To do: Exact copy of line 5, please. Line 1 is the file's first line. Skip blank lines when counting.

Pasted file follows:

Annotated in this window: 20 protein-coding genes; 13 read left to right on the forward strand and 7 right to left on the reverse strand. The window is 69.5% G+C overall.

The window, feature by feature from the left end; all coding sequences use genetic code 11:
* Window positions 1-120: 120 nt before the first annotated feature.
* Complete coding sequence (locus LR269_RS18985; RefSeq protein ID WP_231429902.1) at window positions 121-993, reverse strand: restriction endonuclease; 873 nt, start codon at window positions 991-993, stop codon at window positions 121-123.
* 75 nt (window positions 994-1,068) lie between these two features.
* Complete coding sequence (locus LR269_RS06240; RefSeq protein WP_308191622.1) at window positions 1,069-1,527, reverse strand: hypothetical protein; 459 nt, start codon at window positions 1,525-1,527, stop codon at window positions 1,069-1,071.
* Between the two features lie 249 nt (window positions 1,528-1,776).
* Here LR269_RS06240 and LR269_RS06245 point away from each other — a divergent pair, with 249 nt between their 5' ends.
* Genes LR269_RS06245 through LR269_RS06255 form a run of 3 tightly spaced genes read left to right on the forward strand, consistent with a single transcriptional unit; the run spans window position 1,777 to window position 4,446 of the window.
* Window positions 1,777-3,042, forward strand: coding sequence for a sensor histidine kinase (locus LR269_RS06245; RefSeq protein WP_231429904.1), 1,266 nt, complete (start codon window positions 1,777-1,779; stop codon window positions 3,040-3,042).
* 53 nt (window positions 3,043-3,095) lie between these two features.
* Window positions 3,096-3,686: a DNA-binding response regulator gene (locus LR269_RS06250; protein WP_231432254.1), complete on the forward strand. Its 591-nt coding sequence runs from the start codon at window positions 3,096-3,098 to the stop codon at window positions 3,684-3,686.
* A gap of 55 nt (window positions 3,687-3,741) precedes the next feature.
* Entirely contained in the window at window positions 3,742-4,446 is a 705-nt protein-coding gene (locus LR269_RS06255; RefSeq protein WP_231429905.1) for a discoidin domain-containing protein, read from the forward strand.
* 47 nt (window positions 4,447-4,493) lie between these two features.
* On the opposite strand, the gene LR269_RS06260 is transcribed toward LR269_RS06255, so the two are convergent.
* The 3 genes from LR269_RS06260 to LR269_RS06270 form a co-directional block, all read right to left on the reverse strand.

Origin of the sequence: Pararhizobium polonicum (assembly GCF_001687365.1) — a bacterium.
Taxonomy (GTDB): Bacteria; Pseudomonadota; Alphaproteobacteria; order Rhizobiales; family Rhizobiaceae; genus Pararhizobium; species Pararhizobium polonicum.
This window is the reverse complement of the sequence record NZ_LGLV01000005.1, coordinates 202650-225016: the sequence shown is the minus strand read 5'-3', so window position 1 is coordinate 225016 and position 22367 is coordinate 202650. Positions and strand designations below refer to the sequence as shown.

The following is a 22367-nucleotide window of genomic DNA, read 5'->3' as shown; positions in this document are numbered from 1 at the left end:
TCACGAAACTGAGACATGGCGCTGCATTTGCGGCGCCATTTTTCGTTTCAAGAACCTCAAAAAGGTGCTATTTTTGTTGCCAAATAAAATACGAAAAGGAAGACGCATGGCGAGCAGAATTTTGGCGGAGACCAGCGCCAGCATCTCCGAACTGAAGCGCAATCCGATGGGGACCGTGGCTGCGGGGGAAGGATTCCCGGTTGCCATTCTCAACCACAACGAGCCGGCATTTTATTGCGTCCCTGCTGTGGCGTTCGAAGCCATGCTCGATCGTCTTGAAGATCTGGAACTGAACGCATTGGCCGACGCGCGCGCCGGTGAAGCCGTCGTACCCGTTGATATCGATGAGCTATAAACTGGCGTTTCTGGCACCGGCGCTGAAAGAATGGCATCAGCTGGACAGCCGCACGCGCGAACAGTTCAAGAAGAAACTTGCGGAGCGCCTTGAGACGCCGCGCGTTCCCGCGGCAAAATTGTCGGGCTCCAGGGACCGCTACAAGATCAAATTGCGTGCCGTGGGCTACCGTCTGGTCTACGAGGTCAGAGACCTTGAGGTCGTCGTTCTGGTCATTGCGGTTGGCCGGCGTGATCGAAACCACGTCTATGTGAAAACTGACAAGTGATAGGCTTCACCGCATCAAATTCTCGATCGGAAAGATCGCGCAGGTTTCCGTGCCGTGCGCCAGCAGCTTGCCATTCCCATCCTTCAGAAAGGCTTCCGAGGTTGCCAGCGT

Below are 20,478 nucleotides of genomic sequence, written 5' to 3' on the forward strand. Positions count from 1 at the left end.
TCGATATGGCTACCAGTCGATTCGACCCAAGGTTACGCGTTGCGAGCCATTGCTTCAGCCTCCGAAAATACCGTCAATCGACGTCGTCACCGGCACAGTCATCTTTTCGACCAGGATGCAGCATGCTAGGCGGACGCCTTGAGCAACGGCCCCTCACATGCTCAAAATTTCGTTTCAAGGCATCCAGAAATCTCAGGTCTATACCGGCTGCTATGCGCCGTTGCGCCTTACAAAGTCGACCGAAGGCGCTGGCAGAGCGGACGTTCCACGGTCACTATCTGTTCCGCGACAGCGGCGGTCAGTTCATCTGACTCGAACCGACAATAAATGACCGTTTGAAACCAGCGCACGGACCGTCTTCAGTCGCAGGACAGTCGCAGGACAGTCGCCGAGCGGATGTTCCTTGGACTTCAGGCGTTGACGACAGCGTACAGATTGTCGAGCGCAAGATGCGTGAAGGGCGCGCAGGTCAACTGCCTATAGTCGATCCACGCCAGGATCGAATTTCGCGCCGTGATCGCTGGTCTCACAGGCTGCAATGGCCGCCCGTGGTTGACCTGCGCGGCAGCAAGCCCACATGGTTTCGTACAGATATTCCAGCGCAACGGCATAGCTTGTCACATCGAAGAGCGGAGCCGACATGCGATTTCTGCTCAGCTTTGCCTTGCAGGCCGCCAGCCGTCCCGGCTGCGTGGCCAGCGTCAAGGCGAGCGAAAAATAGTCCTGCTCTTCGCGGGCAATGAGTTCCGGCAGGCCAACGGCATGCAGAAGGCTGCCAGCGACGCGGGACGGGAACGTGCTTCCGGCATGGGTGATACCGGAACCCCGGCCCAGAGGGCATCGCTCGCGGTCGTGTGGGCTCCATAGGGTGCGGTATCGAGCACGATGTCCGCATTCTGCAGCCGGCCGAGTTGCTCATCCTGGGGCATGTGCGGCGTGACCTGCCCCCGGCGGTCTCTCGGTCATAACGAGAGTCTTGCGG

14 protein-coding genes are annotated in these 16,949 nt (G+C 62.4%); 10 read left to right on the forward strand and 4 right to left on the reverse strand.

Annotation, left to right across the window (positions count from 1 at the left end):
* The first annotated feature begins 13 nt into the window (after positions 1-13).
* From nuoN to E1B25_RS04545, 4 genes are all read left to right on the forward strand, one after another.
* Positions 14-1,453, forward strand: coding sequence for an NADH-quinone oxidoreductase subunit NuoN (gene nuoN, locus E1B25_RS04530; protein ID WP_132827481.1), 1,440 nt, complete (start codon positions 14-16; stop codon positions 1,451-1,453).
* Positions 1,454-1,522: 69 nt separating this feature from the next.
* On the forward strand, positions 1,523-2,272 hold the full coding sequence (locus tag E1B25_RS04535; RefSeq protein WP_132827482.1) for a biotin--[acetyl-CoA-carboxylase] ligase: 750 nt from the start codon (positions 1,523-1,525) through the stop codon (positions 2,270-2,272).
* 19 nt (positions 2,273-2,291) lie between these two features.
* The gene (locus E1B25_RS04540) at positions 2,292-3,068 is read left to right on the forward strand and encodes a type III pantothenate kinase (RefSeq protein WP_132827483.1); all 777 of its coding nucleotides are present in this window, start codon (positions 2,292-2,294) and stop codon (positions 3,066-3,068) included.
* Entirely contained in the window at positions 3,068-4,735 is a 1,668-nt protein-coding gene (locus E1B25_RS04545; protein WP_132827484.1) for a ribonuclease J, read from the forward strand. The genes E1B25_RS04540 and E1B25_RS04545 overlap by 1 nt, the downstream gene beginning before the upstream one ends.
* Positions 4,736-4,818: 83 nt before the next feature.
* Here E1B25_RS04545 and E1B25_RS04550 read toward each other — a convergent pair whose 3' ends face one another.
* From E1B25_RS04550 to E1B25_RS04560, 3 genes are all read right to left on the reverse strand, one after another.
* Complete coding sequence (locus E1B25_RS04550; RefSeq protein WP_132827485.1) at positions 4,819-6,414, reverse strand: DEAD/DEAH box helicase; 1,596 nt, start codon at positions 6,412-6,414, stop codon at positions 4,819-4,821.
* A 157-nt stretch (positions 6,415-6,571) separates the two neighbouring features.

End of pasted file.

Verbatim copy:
* 75 nt (window positions 994-1,068) lie between these two features.